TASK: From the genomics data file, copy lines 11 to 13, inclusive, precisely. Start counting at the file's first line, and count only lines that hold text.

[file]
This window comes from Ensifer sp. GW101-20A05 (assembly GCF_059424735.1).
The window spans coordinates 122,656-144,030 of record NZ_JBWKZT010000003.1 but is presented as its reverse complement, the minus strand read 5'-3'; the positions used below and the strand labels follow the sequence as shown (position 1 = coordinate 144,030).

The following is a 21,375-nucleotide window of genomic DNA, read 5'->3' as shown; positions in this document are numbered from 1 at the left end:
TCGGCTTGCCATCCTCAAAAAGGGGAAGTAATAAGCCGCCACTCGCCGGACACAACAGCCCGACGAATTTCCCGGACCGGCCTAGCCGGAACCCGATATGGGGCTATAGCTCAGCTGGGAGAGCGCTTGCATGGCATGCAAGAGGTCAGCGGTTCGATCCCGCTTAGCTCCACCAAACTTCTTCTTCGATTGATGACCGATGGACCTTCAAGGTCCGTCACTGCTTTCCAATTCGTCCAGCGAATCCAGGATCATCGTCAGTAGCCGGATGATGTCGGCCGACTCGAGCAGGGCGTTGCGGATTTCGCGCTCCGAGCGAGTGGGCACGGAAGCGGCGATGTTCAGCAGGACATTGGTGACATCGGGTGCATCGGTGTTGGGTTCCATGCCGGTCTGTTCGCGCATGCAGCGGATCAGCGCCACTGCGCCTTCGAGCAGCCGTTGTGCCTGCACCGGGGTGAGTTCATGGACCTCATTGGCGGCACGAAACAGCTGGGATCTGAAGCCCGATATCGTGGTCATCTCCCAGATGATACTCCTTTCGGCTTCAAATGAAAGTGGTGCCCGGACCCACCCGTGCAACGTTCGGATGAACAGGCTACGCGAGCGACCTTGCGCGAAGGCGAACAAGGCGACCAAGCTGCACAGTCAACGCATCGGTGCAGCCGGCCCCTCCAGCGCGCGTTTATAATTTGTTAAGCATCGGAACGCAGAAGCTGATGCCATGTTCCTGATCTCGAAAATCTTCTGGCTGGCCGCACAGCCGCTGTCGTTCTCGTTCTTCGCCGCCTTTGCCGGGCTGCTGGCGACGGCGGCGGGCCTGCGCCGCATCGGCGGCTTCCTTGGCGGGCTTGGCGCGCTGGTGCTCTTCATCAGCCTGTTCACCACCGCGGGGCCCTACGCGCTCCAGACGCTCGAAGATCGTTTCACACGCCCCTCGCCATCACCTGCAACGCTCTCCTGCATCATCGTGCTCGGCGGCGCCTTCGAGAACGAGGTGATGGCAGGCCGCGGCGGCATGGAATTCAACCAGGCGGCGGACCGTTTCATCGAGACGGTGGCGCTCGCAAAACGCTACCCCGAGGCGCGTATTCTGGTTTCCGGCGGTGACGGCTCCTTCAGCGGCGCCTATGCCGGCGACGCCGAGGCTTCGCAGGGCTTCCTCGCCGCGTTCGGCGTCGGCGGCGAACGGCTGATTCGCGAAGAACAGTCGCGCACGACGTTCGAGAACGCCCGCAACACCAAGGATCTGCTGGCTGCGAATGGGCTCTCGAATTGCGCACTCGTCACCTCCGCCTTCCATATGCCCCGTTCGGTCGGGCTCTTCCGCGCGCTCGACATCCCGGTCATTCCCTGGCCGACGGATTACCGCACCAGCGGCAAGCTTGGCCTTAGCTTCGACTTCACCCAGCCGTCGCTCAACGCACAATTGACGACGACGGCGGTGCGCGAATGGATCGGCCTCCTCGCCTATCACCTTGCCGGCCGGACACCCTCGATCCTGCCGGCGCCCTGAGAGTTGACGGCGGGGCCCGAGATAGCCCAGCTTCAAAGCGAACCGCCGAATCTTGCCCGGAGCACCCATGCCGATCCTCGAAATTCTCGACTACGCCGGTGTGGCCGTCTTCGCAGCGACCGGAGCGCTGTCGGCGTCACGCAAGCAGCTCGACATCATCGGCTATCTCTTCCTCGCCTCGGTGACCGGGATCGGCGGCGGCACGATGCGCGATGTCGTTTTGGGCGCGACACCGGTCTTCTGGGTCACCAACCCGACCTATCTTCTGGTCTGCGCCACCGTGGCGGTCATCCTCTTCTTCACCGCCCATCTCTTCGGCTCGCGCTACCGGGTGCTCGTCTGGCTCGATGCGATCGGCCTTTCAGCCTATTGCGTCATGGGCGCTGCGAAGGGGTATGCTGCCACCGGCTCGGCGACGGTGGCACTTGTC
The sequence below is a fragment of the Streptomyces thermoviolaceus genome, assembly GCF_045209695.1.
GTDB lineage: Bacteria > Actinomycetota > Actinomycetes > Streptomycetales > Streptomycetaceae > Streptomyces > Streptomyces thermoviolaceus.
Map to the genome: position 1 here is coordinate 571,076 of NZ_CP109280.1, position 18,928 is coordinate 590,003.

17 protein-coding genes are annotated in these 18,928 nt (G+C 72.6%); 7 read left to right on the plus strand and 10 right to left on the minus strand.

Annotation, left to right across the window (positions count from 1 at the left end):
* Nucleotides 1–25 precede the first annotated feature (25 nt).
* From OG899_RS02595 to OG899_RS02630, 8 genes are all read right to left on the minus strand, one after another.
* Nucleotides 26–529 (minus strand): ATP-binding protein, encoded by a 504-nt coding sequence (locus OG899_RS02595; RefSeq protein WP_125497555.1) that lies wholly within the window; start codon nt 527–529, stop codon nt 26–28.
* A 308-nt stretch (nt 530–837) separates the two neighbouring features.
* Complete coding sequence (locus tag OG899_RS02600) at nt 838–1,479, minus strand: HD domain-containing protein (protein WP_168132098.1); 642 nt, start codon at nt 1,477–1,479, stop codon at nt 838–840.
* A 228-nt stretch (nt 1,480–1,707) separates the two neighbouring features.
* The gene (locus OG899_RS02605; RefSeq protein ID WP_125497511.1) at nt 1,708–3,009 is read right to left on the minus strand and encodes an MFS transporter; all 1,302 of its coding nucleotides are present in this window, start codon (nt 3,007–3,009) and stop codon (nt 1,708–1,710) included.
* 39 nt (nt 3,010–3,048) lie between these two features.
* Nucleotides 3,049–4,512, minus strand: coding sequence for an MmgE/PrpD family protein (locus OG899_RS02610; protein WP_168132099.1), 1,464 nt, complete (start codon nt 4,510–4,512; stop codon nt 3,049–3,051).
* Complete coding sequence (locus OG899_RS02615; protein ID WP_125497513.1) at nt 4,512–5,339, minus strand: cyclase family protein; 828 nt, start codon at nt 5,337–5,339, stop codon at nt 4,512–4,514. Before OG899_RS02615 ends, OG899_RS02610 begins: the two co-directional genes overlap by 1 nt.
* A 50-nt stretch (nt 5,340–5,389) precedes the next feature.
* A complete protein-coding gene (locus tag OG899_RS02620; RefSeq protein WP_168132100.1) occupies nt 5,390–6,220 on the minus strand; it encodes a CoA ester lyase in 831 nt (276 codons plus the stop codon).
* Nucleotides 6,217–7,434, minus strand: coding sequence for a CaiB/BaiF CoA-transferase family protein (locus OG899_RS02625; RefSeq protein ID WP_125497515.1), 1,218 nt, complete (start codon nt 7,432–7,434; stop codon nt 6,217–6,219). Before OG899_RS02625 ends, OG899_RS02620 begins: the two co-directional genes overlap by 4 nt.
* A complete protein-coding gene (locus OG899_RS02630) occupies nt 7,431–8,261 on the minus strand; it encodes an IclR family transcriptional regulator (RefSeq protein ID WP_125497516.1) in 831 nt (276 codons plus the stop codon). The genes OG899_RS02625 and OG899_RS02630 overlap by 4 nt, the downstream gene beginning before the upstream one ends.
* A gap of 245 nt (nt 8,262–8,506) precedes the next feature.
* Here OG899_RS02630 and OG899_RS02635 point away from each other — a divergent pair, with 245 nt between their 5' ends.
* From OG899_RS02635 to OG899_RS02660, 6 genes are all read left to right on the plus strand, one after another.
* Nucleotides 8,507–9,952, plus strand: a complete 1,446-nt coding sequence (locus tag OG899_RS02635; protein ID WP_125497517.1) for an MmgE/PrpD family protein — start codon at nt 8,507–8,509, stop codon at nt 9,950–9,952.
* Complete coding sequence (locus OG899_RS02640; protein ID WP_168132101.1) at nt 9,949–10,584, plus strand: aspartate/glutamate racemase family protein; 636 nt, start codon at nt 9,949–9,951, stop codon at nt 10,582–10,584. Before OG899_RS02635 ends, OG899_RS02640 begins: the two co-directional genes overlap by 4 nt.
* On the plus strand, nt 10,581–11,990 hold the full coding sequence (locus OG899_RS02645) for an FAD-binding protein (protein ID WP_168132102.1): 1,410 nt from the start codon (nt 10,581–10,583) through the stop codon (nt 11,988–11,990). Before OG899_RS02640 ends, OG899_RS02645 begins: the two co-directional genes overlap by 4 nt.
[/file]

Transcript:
* From OG899_RS02595 to OG899_RS02630, 8 genes are all read right to left on the minus strand, one after another.
* Nucleotides 26–529 (minus strand): ATP-binding protein, encoded by a 504-nt coding sequence (locus OG899_RS02595; RefSeq protein WP_125497555.1) that lies wholly within the window; start codon nt 527–529, stop codon nt 26–28.
* A 308-nt stretch (nt 530–837) separates the two neighbouring features.